Supported

By U.S. IT

39

Example 2 (Continued): Political Infighting

Situation

The business thought the Chief Information Officer (CIO) and IT were not aligned with their needs

The Non U.S. Chief Operating Officer (COO) and the U.S.’ Chief Financial Officer (CFO) were both strong personalities engaged in “combat”

While the CIO institutionalized many enduring procedures, he “folded” under pressure from his stronger “C Level” peers

What do you think happened?

40

Example 2 (Continued): Political Infighting (Cont’d)

Results

The result was the hybrid approach depicted on the previous slide. The two business units employed dramatically different approaches

41

Example 2 (Continued): Wasted Time and Resources at the U.S.’ Hands

Consider the U.S.’ approach

Their BI solutions were developed by people who understood the business

Their products were tuned and easy to use for their specific needs

The U.S. Chief Technology Officer (CTO) introduced local solutions for the U.S. that the CIO did not know about until after implementation

The shared IT team could not respond effectively to local U.S. demand

The U.S. CTO and CFO both were gleeful their local needs were met

The U.S. CTO held a dual role as the U.S. CTO, accountable to the U.S. and the senior IT leader accountable for the BICC (an abused conflict of interest)

With minimal adjustment the entire company would have benefitted if the U.S. had shared their BI solutions. This was disappointing!

42

Example 2 (Continued): Wasted Time and Resources at Non U.S.’ Hands

Consider the Global (non U.S.) approach

Their COO drove the ERP’s selection and had to ensure his decision was sound

This COO’s personal prestige suffered when the ERP’s reporting was found lacking

He took focus off his complicity by scapegoating the U.S. based BICC

He created the Global Reporting Team to repudiate “poor U.S. management.” His unsaid objective remained proving his ERP decision was sound

A former underwriter with no technical knowledge led the Global Reporting Team

They employed a manually intensive solution to address challenges that technical solutions would have addressed more efficiently

43

Example 2 (Continued): Conclusions

The CIO should have fostered a better IT and Business partnership. He should have

Collaborated with both his business units from a position of strength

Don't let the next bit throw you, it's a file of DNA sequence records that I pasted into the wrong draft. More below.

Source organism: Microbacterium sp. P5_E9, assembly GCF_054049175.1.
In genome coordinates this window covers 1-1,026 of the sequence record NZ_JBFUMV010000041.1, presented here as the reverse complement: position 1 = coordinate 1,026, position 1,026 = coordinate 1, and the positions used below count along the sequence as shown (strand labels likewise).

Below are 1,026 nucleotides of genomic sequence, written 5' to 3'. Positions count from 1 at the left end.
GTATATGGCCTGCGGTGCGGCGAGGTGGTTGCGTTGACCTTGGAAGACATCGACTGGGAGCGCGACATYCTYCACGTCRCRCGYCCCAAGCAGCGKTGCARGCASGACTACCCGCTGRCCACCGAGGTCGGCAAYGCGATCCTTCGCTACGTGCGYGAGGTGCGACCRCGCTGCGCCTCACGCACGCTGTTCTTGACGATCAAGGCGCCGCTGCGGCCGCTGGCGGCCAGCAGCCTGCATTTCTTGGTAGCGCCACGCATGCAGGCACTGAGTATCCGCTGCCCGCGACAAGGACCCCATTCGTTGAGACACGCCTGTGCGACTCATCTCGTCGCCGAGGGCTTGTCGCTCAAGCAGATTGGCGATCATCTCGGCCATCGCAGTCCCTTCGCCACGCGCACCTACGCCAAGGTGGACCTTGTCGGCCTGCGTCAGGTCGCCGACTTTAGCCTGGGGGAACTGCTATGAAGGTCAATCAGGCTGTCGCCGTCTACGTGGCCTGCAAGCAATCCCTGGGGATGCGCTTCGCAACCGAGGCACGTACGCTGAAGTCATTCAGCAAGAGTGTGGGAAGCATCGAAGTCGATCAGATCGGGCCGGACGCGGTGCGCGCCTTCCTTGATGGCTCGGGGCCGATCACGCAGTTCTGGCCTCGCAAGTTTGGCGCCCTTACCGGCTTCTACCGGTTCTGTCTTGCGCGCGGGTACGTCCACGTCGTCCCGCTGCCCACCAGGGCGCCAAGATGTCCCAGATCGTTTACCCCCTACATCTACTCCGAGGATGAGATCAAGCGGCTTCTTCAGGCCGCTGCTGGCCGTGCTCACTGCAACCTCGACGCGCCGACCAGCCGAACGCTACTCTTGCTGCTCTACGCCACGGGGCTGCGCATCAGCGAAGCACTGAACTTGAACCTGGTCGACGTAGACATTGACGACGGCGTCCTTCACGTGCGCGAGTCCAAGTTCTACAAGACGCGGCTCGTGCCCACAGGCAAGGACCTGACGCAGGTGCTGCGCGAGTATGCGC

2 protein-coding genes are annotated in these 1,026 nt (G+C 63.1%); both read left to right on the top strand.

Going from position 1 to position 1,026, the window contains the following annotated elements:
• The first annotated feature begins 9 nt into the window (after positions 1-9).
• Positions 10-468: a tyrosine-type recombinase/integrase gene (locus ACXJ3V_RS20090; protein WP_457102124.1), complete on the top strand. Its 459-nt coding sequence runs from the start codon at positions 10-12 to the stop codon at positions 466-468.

Driven sharing the U.S.’ BI solutions with the enterprise and developed enterprise solutions leveraging their success and using them as a foundation

Brokered agreements between the business units to quell their gamesmanship while supporting his employees

After the delay, executive information system (EIS) was not considered again for several years

44

Example 5 (Continued): The BI Replacements

Situation

When new management assumed ownership of the under-the-desk Access based applications, they decided to lay off everyone except three employees and hired a new team with previous BI experience to replace them

 Couldn’t any of these people be retrained?

Source: Howson

45

Example 7: From the Tragedy to the Commons

Situation

A BICC was established to focus on a business unit. Meanwhile, several other BICCs existed around the organization

A healthy competition grew between the new BICC and the others

During this time, the BICC’s leadership often referenced the enterprise data warehouse with derision for a perceived lack of delivery effectiveness

Later, this BICC assumed ownership of that data warehouse

What do you think happened?

46

Example 7: From the Tragedy to the Commons (Cont’d)

Results

A “Pillar of Strength” program was initiated to incorporate the enterprise data warehouse + data marts + dashboards for better return on investment (ROI)

Management was forced to consider the common good via its new, enterprise responsibilities

47

BI Delivery Models vs. Organization Charts

In a matrix organization, project teams are comprised of workers from various organizations

A BI delivery model ensures workers consider delivery as their primary goal

When delivering a BI solution, leaders don’t ask “what organization do are you from?” Instead, they say, “Give me a solution”

48

49

Sample Delivery Model

50

Demand Management and the Delivery Model

Track

Track

Track

Track

Track

Track

Prioritized Demand Pipelines by Track:

Higher throughput

More business value

Happy customers!

Reference List

Howson, C. (2014). Successful business intelligence: Unlock the value

of BI and big data. New York. McGraw Hill Education.

ISBN: 9780071809184

51

Responsibility Assignment Matrix

Senior LeadershipLead BI Business AnalystBI Product ManagerBI ArchitectBI Portfolio ManagerIT Finance/Resource ManagerProduction Support ManagerBI Project ManagerBI Business AnalystBI Data AnalystSystem AnalystData ModelerDatabase AdministratorBI Solution DesignerAnalytic Solutions DeveloperData Services LeadFramework DeveloperUI DeveloperData Services Tec lead

*

Data Services DeveloperQA Lead

*

QA TesterRelease ManagerCompetency Lead

Senior Leadership